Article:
Ms Ice Sandwich is an #OwnVoices Japanese novella that is part of the Pushkin Press Japanese Novellas line, which consists of novellas written by authors who have won the Akutagawa Literary Prize—which is one of Japan’s most sough-after prizes— at some point during their careers.
The novella revolves around a young adolescent boy who is smitten with the lady that sells sandwiches at the local convenience store. Due to the electric blue colour that paints her eye lids and her naturally cool and aloof persona, he named her Ms Ice Sandwich.
This was one strange little book, to say the least. Even though it only has 92-pages, there are tons of little motifs in it that make it surprisingly thought-provoking, all of which I found to be rather wonderful. Yet, combined with lazy translation and an awkward narrator, it definitely is not a story for every reader.
One of my favourite qualities about Ms Ice Sandwich was the subtle critique it makes on perception, particularly the narrow-mindedness of individual perception. You have a kid that is so focused on his own feelings for a more mature woman that he doesn’t really stop to think about the life that is moving forward around him. He doesn’t see how his mother is coping with complex, depressive emotions; nor the blossoming attraction that another person has for him; not even the fact that Ms Ice Sandwich is a person outside of his fantasies of her. I found it amusing because of how true it is in regard to human nature. We get so involved with our own shit that we rarely ever take the time to notice the shit that is happening around us, probably due in part of something we did/said/etc. in one way or another.
The story also creates moments of contemplation relating to how missed opportunities can become acrimonious life-long regrets; that life is inherently a fleeting bird all its own and if you don’t pay attention, it will flitter right on by without you (hey look, perception again); and the lessons in the bittersweet comfort of first crushes. It also very mildly teaches you to never judge something by mere superficial observation. A good example: just because someone appears to be cold-hearted on the surface, doesn’t mean that they aren’t actually compassionate and caring human beings.
“Thank you. You know,” she goes on, “I think you’re going to be an artist in the future.” She laughs happily.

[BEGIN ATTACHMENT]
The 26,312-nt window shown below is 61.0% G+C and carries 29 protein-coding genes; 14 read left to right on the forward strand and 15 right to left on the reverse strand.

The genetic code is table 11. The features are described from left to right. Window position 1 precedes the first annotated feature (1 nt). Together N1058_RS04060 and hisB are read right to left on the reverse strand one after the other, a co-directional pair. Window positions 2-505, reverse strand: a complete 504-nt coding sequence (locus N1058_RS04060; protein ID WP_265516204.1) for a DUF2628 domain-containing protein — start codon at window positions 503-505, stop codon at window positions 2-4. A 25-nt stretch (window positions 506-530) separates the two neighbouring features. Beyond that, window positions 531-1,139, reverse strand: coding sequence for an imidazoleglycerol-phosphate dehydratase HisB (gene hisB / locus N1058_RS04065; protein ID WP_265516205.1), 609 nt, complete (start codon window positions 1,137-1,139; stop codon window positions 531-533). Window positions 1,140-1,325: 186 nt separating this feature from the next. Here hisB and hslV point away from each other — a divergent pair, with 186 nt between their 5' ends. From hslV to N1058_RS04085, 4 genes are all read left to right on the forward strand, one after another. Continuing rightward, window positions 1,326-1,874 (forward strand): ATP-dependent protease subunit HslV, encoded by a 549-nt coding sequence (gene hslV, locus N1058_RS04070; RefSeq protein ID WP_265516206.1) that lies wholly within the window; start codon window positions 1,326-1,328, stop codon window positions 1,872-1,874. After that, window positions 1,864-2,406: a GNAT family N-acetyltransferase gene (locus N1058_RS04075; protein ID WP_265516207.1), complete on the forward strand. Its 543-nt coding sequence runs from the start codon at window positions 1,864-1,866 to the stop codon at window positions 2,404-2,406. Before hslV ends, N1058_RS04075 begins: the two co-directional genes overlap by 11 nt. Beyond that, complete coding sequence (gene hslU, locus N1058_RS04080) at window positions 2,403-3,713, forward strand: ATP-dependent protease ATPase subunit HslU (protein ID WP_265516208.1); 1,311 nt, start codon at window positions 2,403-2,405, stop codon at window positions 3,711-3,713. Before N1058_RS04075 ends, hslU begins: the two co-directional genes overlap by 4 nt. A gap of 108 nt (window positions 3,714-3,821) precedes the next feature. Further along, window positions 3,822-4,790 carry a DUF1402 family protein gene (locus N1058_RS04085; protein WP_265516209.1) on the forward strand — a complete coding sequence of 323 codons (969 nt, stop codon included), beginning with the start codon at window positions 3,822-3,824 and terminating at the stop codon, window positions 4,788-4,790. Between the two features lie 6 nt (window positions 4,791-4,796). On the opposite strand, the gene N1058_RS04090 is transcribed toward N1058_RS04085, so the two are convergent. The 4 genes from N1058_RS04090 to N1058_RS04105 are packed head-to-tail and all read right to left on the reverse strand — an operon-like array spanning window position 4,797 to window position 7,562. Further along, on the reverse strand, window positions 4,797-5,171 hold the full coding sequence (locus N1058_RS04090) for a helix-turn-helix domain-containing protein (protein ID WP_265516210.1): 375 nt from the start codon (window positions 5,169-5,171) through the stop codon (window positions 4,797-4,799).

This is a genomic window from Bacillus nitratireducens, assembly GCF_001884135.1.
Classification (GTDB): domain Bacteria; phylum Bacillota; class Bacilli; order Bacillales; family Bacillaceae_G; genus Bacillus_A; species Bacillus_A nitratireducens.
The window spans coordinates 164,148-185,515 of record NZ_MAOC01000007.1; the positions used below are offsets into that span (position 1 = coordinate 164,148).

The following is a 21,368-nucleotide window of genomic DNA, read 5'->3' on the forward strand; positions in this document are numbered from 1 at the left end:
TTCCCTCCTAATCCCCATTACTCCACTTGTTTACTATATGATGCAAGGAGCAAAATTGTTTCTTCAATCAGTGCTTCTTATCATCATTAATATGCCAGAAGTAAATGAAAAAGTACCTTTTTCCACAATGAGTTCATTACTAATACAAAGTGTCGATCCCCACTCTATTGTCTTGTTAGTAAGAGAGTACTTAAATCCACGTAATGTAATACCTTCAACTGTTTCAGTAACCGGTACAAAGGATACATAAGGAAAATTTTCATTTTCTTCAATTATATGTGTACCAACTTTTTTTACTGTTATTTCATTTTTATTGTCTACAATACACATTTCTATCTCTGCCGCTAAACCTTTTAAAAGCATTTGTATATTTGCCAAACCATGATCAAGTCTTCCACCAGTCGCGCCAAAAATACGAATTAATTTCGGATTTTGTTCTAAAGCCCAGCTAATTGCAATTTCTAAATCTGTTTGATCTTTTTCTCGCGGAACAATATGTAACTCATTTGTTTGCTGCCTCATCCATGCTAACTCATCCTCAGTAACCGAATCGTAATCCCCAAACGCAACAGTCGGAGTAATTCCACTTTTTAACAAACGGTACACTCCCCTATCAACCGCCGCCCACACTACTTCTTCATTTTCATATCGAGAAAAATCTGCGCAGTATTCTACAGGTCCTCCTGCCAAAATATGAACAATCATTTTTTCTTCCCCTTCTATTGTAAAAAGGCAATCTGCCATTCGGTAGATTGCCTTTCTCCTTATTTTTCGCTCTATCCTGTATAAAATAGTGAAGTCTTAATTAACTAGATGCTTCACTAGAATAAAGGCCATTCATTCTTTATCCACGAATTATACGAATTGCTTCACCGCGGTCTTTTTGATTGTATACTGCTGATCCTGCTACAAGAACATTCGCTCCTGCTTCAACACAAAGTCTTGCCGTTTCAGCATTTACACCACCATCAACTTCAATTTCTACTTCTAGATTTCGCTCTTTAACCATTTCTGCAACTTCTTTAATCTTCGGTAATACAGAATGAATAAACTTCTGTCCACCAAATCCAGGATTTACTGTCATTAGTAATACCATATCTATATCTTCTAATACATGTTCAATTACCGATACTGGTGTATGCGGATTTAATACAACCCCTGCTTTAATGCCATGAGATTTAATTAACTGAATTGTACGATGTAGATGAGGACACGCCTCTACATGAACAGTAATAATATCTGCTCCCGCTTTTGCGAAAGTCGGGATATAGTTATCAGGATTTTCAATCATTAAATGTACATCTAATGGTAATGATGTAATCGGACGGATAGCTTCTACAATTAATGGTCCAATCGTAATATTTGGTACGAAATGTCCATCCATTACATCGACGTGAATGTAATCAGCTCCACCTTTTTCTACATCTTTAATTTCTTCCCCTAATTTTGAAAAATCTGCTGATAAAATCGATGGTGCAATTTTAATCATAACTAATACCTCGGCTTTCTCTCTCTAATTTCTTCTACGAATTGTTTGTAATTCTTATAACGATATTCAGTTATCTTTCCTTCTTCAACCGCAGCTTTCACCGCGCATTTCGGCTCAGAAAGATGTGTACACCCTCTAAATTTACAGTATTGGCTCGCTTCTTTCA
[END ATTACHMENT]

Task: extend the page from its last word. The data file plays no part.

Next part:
This is the first time that I have ever seen Ms Ice Sandwich laugh like that.
While themes are grand and dandy, there were a couple of things that irked me. The first is the lazy translation, specifically the awkward and frustratingly inconsistent use of British English and American English. The spellings and, in most cases, the grammatical structure of these two languages, are quite different. Hell, even certain words have different meanings depending on which English you’re using and the context that they are used in. I felt like the author couldn’t decide which English to focus on, or maybe just pulled parts from each of the two and applied them where they believed it would work. But translation doesn’t work that way. I became so fed up with the mixed spellings of some words (i.e.: specialised and specialized, color and colour, etc.), the fluctuating usage of an Oxford comma, and a few other elements. It was all so damn inconsistent.
Now, I am capable of admitting that this could very well be a personal problem and not one that other readers will have or notice. But it did bother me, and I felt it was important to point it out. I also know that I have a tendency to mix my English spellings in my review or other blog posts occasionally, and a lot of that has to do with living in one country while being brought up to speak and spell using the language of another. However, in a professional setting such as book translations, I expect there to be consistency in the work! If I were a translator, I would work my ass off to ensure that everything is on par! To not do that much is unprofessional. Also, I feel these are basic things taught in elementary levels of reading and writing: how to spell. It is a conscious choice to spell a word using one form or another that is entirely separate from the actual translating part, as it is a conscious choice to keep using one form instead of switching between them throughout the narrative.
Moving along. The writing style is another thing that I didn’t care too much about. There is nothing particularly aggravating about it in terms of technique or prose. My main issue (more of a slight annoyance than issue, honestly) was how the narrator tended to go on rants that were unrelated to the main focus of the scene or scenario. He would just go on these tangents. More often than not those tangents would be tedious and tiring. It did help me visualise and understand his persona a bit more, which further helped me to comprehend his emotions and perspective. But it was still grating.
Translation issues and winded prattling aside, I enjoyed Ms Ice Sandwich for what it was: a simple narrative about a kid smitten with a lady he can’t have and how he came to grips with it. As I mentioned earlier, for less than a hundred pages, you get a lot of wonderful motifs to think about and that is something I love very much in my pure fiction books. I recommend it if you don’t mind teenage rants and unreliable use of the English languages.